seatweaving.org Also known as V.I. Reed & Cane Inc. These guys offer the pre-woven cane (plastic) that Mihun was talking about above. This might be the answer for you Steve.

Both web sites look like they're ok but I need to tell you that I haven't ordered anything from them. Don't believe I'd be worried if I needed to.

I was playing around with the idea of making some really nice seats for my canoe, turned out I never did it, I always paddle from the kneeling position so what would be the point? While it was still in the planning stages I found several how to do it books in the public library. You might want to check your library unless you already know how.

Best Wishes, Rob
 
G

Guest

Guest
I gave up on cane seats long ago. I prefer tightly stretched poly webbing over cane anyway.

If I can save the seat frame (and the holes were properly symmetrical – not always) I’ll remove the cane, fill the spline groove, flip the seat over and install webbing.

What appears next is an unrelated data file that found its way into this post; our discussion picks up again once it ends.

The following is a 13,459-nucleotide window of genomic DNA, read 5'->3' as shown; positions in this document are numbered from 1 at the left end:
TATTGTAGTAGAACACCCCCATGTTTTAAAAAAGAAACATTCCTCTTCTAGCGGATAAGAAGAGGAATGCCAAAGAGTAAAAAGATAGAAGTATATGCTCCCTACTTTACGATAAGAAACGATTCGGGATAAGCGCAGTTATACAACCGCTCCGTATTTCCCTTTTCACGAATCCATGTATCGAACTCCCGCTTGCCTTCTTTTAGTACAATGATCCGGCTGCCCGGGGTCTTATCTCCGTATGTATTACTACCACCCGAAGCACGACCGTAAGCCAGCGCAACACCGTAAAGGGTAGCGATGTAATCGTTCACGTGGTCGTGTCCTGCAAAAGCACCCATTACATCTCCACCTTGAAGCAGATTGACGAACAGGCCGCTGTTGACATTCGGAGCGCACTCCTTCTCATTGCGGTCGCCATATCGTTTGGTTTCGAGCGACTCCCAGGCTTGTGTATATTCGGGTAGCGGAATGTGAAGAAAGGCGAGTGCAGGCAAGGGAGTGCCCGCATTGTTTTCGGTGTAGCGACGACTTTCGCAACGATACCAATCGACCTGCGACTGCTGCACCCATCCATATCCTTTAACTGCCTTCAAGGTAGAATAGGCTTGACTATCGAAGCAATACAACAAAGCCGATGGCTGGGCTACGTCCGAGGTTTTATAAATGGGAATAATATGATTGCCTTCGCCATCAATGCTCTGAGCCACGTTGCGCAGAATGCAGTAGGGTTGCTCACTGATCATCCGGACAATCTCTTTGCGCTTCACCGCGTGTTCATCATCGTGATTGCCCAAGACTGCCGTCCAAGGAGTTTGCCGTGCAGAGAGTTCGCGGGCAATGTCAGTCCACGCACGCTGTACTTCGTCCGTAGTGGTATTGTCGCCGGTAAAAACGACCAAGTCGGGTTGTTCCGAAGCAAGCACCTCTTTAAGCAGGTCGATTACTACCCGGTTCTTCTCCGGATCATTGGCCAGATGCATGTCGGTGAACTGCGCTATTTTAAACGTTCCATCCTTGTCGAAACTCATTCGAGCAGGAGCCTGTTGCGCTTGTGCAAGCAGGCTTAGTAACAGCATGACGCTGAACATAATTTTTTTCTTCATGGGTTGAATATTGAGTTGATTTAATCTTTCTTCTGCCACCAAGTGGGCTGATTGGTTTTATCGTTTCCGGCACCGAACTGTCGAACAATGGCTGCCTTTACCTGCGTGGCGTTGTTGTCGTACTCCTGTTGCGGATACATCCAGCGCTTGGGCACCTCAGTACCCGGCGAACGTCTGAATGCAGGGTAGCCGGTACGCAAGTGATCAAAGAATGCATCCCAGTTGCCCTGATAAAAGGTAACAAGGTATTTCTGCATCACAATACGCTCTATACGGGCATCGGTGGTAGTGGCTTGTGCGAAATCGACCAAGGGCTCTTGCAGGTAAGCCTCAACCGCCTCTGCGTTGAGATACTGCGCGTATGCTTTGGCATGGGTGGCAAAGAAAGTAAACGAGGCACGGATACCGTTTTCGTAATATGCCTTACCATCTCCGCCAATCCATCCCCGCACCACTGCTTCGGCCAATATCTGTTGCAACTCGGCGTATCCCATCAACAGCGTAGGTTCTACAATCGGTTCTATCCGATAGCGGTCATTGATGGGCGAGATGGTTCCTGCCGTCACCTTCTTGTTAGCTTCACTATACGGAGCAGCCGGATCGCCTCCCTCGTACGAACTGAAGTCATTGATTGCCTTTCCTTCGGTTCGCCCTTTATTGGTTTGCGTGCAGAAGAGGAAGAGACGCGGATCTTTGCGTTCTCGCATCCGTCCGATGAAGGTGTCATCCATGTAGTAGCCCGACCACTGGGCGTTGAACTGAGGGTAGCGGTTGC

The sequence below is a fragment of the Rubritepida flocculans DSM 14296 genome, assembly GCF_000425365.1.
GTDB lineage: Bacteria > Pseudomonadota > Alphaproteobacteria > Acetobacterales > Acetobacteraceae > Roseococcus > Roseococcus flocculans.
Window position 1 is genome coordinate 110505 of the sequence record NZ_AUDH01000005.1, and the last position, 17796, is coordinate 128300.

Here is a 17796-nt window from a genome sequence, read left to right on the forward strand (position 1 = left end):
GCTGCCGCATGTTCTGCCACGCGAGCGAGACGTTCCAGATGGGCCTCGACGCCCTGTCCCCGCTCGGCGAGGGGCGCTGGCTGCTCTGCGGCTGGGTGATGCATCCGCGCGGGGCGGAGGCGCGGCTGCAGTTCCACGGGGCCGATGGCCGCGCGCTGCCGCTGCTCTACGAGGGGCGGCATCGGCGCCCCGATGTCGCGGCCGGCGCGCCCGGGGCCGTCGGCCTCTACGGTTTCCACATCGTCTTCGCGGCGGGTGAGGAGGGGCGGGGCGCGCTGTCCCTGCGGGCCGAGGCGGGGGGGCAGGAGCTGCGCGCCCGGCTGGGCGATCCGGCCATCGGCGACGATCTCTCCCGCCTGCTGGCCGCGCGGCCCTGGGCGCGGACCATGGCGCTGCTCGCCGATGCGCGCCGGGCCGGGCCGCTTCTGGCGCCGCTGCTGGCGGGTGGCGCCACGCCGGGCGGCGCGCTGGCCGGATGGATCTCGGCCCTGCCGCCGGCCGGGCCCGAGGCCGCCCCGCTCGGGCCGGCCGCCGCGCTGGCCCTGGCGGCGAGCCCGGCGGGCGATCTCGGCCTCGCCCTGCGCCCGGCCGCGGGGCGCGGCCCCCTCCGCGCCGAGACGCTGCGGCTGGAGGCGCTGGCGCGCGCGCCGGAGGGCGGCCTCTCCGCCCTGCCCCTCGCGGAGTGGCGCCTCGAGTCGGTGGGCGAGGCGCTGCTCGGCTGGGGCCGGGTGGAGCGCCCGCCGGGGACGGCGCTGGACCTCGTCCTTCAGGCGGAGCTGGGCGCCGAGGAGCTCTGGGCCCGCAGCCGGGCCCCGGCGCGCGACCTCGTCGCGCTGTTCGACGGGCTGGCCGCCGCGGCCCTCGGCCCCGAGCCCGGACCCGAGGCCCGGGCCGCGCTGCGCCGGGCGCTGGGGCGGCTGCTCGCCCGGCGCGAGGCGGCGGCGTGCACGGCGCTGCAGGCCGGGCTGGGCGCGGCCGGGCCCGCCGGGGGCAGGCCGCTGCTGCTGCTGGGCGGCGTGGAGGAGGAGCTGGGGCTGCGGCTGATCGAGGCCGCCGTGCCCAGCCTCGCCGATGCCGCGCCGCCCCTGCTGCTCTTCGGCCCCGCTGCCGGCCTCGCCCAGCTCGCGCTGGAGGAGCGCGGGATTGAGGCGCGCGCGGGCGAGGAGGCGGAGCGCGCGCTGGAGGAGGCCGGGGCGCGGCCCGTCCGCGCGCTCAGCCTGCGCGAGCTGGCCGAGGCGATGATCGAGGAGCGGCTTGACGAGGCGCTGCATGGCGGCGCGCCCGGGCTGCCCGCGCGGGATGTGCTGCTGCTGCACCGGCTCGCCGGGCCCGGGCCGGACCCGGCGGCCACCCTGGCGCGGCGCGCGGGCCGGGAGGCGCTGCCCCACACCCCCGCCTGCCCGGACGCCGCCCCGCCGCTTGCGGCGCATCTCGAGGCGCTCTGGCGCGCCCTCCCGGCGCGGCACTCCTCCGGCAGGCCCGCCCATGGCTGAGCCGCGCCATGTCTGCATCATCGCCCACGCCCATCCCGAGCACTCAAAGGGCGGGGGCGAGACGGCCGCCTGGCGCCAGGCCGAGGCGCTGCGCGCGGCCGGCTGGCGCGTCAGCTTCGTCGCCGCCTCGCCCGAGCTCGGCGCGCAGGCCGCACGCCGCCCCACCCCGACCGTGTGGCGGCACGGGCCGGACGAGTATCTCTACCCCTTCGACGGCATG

I have busted through a couple of old cane seats and done the necessary field repairs. I’ve yet to bust a seat with poly webbing.

OK, that’s not entirely true. On one early rebuild I filled the spline groove and, while tightly webbing the flipped-over seat, with it clamped tight to the bench, heard a mysterious crack. WTF was that noise?

It was a degraded biscuit in one seat frame joint, which let go in a catastrophic failure midway through a trip, depositing me on my back, legs akimbo in the bottom of the canoe, looking at the clouds and wondering what the hell just happened.

Since then I have less faith in old wood seat frames, especially if they were installed with OEM simplistic seat drops and have taken on a paddler-weight warp over the years.
 
Joined
Jan 31, 2013
Messages
2,290
Location
Warren, Manitoba
PPine and Steve,

Well I went back into my bookmark stuff and found the two that I heard about:

hhperkins.com They have rolls of the stuff in various widths. Right there is an advantage over the regular cane, the plastic comes in much longer lengths.


seatweaving.org Also known as V.I. Reed & Cane Inc. These guys offer the pre-woven cane (plastic) that Mihun was talking about above. This might be the answer for you Steve.

Both web sites look like they're ok but I need to tell you that I haven't ordered anything from them. Don't believe I'd be worried if I needed to.